Jonah got the pump in the gas tank and opened the driver side door, still laughing. But as soon as he saw that sight of Keno frantically lapping up pineapple chunks, he lost his dinner too. Now both of them were gagging and barfing all over the car. I tried to hold on, but in my laughter and growing nausea from the sounds and smells, I knew I only had a few seconds to open the door. With haste I yanked on the handle. Locked. I tried to pull the lock up. Childproof locks. I scooted to the other door, by the gas pump. This one was locked too! Longingly looking out the window I started rolling it down with the handle. Sweet relief! But, the window, oh the childproof windows on this ‘93 Ford Taurus only go down halfway! Down but not defeated enough to puke in the car, I stuck my huge for a 12 year old head sideways through the window as this pink (fancy feast) and milky (ice cream) stuff poured out of the side of my mouth and down the window, down the car door. My eyes scanned the gas station lot and I unfortunately made eye contact with a middle aged fellow looking at us frozen, jaw open, face aghast. No one helped us. We were sick alright but laughing, screaming even, so everyone who saw us was perplexed. After a few minutes of this, the episode finally ended and we were all puked out.  

Jonah graciously drove us next door to a Dunkin Donuts and stole a roll of industrial strength brown paper towels so we could clean ourselves and the car up. We tried our best, luckily only dry heaving a little but mostly laugh/crying. The rest of the ride home was quiet, but instead of the quiet, heavy weight we carried of the whole divorce situation on our shoulders, we were quiet with a cathartic peace. We purged HarryLand, physically and emotionally for one night. What a story we would tell dad when we got home.








 

Dad Story #1: Bed

It’s scary how skinny he is. Like those pictures you see of emaciated Jewish prisoners in concentration camps or starving refugees or ravaged AIDS victims in Africa in mass hospital rooms. Of course he isn’t experiencing anything like they did- but that’s what it makes me think of. Here my dad is in what little flesh he has left on him, his bony legs poking though the heavy duty Target beige fleece blanket to make his bed seem more home-like, and less like a nursing home hospital liquid-proof bed. He’s doing better though, although the new facility is not as nice as the old one he came from. It’s older, seems dirtier, but he likes it and the nurses and therapists have just the right vibe to make him feel comfortable. Jenny and I are grateful for that.

Earlier that day, dressed in polka dotted pajama pants and a stretched out gray tank top, I drove straight to the cd duplication company to drop my album masters off- this factory coincidentally is in Indianapolis. I embarassingly had to map it. Once I got to the area I realized how close it was to the apartments I grew up in, Carriage House East over by 42nd and Mitthoeffer, so I drove there for the first time in at least 10 years, with Martin in tow, both of us fighting the intense summer heat due to my car’s air conditioning puttering in and out.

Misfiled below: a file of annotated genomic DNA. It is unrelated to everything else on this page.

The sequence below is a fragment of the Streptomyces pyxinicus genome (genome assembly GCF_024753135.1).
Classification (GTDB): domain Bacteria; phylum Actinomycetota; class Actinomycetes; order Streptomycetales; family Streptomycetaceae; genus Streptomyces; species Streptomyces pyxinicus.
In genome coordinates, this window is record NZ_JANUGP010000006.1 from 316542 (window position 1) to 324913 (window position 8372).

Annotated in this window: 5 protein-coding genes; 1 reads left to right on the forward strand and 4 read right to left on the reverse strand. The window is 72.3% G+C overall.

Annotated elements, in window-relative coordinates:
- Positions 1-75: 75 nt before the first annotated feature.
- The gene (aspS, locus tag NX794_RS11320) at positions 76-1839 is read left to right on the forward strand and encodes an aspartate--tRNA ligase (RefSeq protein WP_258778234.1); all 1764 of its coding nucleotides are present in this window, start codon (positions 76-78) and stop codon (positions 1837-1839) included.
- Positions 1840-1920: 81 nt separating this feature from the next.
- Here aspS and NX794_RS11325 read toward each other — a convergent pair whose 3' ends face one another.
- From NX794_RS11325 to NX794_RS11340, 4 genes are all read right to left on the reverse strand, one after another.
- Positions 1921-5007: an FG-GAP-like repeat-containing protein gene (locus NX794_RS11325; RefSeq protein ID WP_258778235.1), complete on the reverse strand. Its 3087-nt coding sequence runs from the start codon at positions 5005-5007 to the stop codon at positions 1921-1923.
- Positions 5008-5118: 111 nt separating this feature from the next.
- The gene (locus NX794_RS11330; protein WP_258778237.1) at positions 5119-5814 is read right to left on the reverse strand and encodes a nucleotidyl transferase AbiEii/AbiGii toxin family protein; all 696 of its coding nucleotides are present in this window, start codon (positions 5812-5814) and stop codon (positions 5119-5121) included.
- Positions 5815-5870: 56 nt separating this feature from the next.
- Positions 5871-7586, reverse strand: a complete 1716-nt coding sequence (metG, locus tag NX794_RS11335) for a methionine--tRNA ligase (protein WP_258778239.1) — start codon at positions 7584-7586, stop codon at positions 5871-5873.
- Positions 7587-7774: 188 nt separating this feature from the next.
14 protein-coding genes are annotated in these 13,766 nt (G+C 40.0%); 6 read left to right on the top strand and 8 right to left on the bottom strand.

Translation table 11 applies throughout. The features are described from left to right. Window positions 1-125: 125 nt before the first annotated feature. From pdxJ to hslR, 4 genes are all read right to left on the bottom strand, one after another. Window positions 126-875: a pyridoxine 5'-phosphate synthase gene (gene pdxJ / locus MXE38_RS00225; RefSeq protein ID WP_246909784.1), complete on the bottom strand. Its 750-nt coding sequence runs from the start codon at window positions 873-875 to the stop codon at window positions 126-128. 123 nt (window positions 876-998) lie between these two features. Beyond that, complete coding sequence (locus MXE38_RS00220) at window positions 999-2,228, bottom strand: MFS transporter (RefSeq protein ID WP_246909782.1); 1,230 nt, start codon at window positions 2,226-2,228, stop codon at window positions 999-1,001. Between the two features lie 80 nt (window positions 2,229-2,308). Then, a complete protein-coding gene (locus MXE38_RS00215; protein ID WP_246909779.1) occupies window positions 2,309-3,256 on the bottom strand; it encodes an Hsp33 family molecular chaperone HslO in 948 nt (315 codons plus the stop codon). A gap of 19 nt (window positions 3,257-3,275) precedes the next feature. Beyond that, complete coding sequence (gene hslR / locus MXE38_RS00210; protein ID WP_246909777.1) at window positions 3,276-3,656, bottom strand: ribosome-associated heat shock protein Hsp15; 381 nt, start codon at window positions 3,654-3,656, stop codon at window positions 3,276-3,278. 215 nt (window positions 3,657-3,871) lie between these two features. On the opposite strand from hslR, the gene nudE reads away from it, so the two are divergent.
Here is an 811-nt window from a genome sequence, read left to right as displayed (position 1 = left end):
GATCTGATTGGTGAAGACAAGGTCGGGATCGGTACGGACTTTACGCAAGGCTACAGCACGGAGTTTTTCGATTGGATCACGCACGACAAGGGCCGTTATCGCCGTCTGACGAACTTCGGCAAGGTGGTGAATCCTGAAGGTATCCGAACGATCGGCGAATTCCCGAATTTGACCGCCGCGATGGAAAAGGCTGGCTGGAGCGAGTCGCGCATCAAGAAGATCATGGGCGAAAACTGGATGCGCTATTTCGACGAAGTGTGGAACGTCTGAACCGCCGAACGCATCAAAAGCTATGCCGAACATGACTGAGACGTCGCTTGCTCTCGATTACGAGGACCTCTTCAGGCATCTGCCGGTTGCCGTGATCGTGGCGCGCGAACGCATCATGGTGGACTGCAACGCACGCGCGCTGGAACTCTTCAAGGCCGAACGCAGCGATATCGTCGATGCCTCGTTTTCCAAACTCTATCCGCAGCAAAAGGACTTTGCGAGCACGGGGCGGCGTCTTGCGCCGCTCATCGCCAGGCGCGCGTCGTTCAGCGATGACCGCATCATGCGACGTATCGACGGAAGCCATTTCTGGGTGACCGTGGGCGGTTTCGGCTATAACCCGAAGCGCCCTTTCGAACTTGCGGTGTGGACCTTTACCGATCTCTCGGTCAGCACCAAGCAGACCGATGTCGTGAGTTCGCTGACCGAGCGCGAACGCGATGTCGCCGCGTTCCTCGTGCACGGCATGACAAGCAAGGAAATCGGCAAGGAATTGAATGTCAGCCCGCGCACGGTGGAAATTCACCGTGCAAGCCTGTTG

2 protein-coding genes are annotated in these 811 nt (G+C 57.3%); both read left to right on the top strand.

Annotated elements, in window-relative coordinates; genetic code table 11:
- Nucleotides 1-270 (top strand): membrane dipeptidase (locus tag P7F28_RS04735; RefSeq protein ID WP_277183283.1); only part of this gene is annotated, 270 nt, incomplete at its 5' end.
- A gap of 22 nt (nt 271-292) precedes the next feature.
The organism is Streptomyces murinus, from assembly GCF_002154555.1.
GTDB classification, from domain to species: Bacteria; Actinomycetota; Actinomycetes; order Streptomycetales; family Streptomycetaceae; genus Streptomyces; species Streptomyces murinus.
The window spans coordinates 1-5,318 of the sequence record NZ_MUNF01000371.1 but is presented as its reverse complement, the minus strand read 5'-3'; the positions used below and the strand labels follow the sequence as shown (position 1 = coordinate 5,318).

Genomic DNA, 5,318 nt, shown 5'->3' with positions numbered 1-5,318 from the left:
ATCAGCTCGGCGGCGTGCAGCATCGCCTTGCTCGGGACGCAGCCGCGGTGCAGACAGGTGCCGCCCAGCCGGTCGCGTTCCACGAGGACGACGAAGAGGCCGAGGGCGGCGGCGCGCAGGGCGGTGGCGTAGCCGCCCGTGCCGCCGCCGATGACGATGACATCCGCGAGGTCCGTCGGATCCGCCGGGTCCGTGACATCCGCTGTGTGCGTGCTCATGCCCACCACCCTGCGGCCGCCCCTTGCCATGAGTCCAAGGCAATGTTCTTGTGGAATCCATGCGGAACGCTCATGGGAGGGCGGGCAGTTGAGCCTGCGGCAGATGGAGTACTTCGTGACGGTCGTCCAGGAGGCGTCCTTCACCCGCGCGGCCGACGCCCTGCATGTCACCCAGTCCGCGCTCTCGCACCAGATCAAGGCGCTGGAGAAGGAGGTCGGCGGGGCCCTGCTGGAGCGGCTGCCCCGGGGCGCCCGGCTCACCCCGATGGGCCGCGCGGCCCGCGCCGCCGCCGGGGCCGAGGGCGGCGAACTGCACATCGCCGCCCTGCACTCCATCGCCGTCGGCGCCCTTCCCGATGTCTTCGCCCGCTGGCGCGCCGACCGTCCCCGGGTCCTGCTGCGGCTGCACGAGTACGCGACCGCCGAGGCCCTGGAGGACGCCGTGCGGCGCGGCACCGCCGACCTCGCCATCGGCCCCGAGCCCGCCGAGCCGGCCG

Once I was on 42nd street, it all started coming back to me- and so many things were unchanged. The McClure’s gas station we used to walk to was still there! The crappy nearby apartments with the creepy looking black gate that signified we were almost home were still there! As I turned left to our complex, Carriage House Phase III, so many memories flooded back.

Dad taking us to Lawrence Baptist Church. Mom and dad waiting at the entrance with us kids until the #105 school bus came. Dad coming home from work in the blue pick up truck we could hear from down the street. Mom making blueberry pizza. Cooling our feet off in the small pond in the park on a day like today. That same day neighborhood kids Nick and Morgan got into a fight and Morgan’s family looking for him with a baseball bat after he pulled out a giant chunk of Morgan’s hair. Going to Zionsville to see the 4th of July fireworks. That time my next door neighbor Lil Bit’s four year old sister had a biting problem and bit my pinky so hard it drew blood. Jonah chasing after the guy who stole my and Jenny’s big wheels. Stevie getting ran over by a car and surviving. Hearing gun shots during dinner to which my mother sternly replied, “EAT YOUR CORN!”. So many memories.

As you drive in you see tale tell signs that these are government assisted apartments. There are always a lot of speed bumps. You see the nicer town houses with two doors per building, and then the cost efficient apartments with one door that leads into the foyer of all the apartments in that building. And a big office building with a tall American flag in the driveway. And those signs everywhere that say things like, “Welcome home! Your new home ahead!” and parking spots with signs that say “Future resident parking!”. Optimistic signs intended to give those hope who usually get turned away because they just don’t have the means to independently buy or rent a place to live…but give a sense of exile too.